When you try to describe coastal and ocean jobs statistics, have you ever gotten a headache thinking about which word to use? Jobs, workers, employee, or employed persons…
Labor statistics are easily misunderstood and misinterpreted. Let’s take a look at an example. The Bureau of Labor Statistics (BLS) recently released new labor statistics: “Total nonfarm payroll employment increased by 162,000 in July.” But some news agencies reported it as “162,000 more workers were hired.” Did you find that those statements don’t mean the same thing?
BLS statistics of payroll employment and employed workers come from two distinct surveys: Current Employment Statistics (CES) and Current Population Survey (CPS). CES survey counts the number of payroll jobs, while CPS counts the number of employed persons. So, spot the difference in our example now? 162,000 more jobs added do not guarantee that 162,000 workers are doing the work; it’s possible that current job holders may work more part-time jobs!
To get a better understanding of the intricacies of labor statistics, let’s follow our fictional friend, John, through his career.
“John grew up in a fishing community. He always worked on his father’s fishing boat when he was not in school. In this scenario, John was an unpaid family worker over 16 years old. He was not reported by his father as a payroll employee in CES, but was reported as an employed person in labor force in CPS.
After high school, John became a contractor on a commercial fishing vessel for a short while. He got a share of the proceeds from the sale of every catch. By this payment method, he was categorized as a self-employed individual. He was not recorded by his employer in CES survey, but he still reported himself as one employed person in CPS.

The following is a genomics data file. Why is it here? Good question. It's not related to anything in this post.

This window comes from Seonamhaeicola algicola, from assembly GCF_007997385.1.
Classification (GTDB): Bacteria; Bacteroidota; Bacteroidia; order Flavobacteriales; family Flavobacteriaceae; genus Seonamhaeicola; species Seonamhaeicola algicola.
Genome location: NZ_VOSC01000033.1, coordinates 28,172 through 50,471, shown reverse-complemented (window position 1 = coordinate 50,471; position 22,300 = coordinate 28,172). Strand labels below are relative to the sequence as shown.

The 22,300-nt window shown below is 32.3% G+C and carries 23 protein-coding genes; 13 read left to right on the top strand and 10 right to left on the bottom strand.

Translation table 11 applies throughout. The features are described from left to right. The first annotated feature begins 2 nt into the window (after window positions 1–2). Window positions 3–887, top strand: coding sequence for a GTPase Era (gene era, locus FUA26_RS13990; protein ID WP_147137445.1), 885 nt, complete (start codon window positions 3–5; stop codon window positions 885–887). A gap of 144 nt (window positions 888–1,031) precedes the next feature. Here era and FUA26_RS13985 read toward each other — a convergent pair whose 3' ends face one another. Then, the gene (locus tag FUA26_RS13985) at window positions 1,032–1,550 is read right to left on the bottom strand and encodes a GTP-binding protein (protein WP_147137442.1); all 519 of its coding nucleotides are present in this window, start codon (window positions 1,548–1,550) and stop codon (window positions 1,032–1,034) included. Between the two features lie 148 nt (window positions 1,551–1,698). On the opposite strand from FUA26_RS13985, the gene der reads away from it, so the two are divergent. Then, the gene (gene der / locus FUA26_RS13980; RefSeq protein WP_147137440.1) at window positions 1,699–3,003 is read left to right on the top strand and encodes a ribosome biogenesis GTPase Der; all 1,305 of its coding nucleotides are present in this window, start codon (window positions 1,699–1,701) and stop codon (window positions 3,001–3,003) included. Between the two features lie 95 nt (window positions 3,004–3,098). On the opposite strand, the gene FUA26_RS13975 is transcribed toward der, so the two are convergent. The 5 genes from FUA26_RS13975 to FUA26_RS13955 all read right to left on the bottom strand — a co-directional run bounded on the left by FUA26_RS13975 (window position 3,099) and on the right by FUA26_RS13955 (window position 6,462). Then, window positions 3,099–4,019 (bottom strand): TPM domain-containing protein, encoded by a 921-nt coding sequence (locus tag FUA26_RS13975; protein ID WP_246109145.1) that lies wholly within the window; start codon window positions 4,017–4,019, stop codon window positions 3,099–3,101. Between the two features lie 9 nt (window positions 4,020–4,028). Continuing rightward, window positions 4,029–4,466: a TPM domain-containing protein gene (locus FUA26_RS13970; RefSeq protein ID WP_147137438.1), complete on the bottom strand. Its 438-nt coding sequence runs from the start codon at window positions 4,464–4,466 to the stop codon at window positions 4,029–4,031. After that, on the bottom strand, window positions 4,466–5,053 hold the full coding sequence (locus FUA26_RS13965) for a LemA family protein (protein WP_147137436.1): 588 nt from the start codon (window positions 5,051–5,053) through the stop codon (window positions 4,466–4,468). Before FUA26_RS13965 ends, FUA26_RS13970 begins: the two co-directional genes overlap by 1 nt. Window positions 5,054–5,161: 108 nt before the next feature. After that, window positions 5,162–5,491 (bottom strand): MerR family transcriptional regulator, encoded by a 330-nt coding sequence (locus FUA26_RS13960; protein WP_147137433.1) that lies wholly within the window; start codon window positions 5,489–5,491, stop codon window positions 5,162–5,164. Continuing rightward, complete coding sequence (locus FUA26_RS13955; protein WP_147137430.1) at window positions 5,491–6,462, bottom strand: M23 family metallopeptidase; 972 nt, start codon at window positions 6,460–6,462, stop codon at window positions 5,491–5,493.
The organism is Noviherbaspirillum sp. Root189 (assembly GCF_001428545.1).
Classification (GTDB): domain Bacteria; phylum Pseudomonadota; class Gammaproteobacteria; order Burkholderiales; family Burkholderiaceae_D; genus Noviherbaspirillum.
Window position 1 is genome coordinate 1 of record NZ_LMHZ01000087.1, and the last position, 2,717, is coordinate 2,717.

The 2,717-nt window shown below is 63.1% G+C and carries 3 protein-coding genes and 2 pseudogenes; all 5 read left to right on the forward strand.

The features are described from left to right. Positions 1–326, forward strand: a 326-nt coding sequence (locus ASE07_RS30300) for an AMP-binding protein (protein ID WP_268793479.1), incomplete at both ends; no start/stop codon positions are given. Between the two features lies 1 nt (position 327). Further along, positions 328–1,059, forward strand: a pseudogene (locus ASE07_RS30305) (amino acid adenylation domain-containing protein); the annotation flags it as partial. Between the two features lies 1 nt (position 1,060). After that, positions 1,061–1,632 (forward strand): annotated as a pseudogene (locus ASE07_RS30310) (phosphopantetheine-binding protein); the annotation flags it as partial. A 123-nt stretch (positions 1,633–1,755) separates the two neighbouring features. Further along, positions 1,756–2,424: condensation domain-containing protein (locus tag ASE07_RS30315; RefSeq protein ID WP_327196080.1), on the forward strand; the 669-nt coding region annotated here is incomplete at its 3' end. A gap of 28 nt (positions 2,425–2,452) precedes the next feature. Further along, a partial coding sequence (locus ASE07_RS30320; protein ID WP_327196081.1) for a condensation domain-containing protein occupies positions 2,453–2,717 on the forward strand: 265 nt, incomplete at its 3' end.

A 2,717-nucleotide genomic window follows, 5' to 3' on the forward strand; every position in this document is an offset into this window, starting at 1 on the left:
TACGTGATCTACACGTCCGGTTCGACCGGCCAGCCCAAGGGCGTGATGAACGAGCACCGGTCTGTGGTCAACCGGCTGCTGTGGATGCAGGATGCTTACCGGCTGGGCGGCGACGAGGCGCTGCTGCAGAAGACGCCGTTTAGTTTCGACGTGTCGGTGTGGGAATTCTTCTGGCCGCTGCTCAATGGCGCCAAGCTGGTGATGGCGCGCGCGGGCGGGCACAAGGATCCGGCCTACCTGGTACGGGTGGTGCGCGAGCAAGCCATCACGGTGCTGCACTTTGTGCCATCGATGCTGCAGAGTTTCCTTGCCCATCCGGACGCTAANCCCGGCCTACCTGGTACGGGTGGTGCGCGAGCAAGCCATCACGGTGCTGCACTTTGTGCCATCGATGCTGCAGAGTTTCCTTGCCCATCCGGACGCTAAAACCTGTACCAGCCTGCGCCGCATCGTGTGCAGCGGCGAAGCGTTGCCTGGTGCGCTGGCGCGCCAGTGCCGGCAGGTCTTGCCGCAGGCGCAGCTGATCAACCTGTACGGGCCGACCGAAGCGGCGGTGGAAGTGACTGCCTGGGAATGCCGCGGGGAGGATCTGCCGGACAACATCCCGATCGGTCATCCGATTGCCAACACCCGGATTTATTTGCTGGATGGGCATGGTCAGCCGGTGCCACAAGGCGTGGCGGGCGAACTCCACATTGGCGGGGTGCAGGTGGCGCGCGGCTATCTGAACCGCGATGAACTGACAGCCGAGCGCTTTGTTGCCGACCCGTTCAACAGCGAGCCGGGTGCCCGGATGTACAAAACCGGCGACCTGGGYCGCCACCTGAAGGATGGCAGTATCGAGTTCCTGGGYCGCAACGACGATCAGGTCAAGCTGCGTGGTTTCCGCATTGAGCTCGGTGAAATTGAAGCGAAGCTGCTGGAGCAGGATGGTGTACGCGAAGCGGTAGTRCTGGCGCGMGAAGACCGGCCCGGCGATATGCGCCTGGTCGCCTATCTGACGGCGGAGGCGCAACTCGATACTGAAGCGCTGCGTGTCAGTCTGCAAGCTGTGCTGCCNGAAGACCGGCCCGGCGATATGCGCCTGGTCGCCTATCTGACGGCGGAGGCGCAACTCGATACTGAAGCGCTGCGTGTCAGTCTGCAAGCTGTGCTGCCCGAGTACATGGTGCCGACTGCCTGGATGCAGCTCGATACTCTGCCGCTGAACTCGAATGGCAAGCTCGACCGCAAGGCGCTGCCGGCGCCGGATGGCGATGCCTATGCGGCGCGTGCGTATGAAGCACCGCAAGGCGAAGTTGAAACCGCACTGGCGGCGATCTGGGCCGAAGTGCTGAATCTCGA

When John went to a college to study engineering, he worked as a part-time worker at two restaurants five shifts a week. He was counted for employment twice in CES because both of his employers reported him as their employee. Though being a multiple jobholder, he was still counted in CPS as one employed person.
After graduation, John responded to CPS that he was unemployed for several months. Later he got a marine technician job at a boat service dealership in the winter and worked as a scenic boat tour guide in the summer. The fluctuations of CES and CPS statistics (not adjusted) are partly due to many seasonal jobs like John had.
John then worked as a marine engineer on a merchant ship for many years. Recently, he decided to shift to a shore management job so that he could spend more time with his family. When he went back to school for a MBA program, he responded to CPS that he is not in the labor force.”
John’s life story reveals only a tip of the iceberg of the complexity of jobs statistics. Many people, especially young adults, are hired by service industries as part-time workers. Many industries have business seasons and off seasons during a year, such as commercial fishing, tourism and recreation, ship and boat repairing. Many workers, like fishermen, harbor pilots, and recreational activities trainers, are self-employed workers.
Before you give a comment on labor statistics, make sure you look for where the data come from and what they really mean. For example, BLS Quarterly Census of Employment and Wages (QCEW, available from Economics: National Ocean Watch) provides actual counts (not estimates) of about 99.7% of payroll employees in the country and is derived from the same sample source as CES. But to get a bigger picture of ocean and Great Lakes related jobs, you also need to consider ENOW for Self-Employed Workers Statistics derived from Census Bureau, which covers self-employed businesses.
So, now you are an expert on labor statistics.